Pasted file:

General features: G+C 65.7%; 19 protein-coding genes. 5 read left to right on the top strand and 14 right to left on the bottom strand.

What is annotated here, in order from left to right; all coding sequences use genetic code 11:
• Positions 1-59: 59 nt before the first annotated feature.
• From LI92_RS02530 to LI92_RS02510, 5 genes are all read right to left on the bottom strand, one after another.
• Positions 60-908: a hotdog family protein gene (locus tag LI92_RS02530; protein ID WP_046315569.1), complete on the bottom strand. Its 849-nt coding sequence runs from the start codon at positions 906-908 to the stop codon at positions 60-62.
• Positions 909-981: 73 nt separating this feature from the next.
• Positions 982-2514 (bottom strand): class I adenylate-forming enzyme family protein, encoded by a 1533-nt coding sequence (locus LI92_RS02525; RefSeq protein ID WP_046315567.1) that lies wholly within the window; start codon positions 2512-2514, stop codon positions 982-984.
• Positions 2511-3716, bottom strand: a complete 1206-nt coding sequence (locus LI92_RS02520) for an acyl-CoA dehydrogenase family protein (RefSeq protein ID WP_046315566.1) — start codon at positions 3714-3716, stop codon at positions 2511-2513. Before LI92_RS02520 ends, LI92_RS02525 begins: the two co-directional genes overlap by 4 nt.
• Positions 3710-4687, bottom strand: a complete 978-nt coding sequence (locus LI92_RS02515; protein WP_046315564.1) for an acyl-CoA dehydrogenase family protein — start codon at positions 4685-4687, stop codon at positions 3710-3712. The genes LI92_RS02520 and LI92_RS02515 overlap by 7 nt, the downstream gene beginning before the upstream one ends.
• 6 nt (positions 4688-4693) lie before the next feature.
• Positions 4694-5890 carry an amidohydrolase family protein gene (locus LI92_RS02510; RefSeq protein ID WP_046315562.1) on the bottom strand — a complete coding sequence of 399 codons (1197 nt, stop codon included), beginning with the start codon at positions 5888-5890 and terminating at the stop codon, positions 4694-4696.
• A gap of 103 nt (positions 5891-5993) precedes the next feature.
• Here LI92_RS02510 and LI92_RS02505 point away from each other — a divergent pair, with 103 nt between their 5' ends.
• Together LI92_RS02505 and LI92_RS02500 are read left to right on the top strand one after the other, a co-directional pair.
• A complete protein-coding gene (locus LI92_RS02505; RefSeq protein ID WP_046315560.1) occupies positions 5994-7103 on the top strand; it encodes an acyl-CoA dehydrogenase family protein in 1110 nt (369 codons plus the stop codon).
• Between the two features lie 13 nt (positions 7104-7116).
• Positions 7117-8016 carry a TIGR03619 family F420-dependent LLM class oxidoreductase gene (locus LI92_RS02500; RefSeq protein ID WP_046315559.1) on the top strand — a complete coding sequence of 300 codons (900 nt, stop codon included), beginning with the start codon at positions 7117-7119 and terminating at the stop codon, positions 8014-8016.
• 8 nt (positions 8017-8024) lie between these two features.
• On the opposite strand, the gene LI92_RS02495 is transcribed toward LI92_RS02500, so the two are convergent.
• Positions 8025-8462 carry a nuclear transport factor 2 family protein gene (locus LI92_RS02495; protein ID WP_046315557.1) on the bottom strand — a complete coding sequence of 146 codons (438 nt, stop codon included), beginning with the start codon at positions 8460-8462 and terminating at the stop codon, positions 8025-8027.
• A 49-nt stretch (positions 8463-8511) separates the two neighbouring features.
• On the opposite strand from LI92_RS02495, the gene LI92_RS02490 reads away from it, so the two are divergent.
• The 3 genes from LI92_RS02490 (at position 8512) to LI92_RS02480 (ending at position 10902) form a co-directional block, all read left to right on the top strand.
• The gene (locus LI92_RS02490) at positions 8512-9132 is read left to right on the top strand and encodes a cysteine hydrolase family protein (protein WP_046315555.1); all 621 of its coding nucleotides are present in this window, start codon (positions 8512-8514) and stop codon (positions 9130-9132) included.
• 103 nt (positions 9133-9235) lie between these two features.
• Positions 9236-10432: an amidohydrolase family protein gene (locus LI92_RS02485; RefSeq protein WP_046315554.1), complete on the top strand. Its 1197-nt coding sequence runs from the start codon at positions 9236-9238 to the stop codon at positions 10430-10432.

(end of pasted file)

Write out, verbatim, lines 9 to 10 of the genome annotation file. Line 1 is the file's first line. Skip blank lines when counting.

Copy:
• Positions 3710-4687, bottom strand: a complete 978-nt coding sequence (locus LI92_RS02515; protein WP_046315564.1) for an acyl-CoA dehydrogenase family protein — start codon at positions 4685-4687, stop codon at positions 3710-3712. The genes LI92_RS02520 and LI92_RS02515 overlap by 7 nt, the downstream gene beginning before the upstream one ends.
• 6 nt (positions 4688-4693) lie before the next feature.